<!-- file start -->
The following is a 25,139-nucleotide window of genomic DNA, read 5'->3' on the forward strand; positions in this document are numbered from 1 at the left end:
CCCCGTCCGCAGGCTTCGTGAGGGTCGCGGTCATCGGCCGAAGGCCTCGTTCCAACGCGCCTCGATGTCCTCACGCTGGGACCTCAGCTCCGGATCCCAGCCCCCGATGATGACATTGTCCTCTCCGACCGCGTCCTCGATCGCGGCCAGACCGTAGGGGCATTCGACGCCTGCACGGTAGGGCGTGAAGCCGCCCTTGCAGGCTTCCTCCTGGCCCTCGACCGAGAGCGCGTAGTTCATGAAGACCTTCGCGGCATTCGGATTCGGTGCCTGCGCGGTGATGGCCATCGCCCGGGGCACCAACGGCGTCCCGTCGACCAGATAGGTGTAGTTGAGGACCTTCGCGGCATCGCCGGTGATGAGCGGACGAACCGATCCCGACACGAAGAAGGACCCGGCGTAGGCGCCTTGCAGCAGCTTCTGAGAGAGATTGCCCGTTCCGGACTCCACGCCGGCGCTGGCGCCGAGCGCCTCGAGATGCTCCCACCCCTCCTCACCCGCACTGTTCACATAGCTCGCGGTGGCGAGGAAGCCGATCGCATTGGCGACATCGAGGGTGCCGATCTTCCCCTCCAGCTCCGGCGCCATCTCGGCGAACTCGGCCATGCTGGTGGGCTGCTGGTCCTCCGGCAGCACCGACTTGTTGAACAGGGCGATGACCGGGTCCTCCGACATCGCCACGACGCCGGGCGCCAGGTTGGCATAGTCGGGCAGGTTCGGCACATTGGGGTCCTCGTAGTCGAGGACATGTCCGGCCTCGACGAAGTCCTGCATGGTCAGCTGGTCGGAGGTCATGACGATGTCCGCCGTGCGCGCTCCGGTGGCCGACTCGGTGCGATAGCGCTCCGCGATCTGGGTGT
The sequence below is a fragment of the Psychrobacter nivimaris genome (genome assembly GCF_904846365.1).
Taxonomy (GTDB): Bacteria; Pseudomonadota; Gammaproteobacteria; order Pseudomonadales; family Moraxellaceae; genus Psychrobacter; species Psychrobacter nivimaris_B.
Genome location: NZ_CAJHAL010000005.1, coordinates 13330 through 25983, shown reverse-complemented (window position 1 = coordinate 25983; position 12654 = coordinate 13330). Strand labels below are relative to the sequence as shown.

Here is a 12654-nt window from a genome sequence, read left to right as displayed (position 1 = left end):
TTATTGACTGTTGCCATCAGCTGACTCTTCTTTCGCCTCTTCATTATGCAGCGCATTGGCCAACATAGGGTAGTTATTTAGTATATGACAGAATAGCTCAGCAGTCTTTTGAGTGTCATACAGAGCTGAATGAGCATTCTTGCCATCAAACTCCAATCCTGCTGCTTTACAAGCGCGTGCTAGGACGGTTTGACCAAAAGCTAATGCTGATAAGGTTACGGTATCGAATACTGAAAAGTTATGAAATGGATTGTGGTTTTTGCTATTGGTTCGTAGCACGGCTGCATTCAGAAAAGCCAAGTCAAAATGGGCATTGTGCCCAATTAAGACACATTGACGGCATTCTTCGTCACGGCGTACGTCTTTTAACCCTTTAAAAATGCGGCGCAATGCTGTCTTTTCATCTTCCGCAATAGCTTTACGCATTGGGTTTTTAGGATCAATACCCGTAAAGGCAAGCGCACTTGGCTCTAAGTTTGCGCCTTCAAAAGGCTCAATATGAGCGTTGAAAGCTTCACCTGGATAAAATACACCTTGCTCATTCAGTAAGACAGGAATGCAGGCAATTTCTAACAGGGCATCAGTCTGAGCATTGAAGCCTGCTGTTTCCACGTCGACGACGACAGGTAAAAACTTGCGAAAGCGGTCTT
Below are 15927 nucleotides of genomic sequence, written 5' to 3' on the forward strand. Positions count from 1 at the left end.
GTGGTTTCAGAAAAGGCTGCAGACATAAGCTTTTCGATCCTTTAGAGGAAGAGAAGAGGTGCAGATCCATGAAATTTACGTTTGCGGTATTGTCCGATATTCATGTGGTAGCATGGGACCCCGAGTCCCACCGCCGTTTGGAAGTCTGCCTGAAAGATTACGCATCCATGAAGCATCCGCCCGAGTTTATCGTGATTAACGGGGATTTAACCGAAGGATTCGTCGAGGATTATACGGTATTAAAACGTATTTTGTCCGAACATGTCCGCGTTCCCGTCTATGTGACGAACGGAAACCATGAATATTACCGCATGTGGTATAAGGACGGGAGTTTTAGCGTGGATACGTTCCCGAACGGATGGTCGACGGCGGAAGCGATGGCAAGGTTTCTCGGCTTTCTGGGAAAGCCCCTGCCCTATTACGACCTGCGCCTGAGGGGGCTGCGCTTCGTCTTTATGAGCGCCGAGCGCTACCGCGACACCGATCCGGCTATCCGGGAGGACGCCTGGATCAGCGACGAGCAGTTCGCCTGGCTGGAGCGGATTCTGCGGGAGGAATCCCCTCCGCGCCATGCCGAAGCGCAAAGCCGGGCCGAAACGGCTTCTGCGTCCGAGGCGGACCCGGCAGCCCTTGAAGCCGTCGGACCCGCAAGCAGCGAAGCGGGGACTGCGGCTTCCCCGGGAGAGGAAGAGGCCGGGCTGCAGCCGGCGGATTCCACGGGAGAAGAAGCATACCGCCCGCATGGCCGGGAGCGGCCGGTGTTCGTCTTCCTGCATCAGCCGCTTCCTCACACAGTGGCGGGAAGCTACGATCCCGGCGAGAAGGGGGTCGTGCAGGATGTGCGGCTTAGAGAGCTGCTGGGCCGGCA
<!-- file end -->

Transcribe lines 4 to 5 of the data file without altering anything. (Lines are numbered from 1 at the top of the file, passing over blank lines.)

Taxonomy (GTDB): Bacteria; Pseudomonadota; Gammaproteobacteria; order Pseudomonadales; family Moraxellaceae; genus Psychrobacter; species Psychrobacter nivimaris_B.
Genome location: NZ_CAJHAL010000005.1, coordinates 13330 through 25983, shown reverse-complemented (window position 1 = coordinate 25983; position 12654 = coordinate 13330). Strand labels below are relative to the sequence as shown.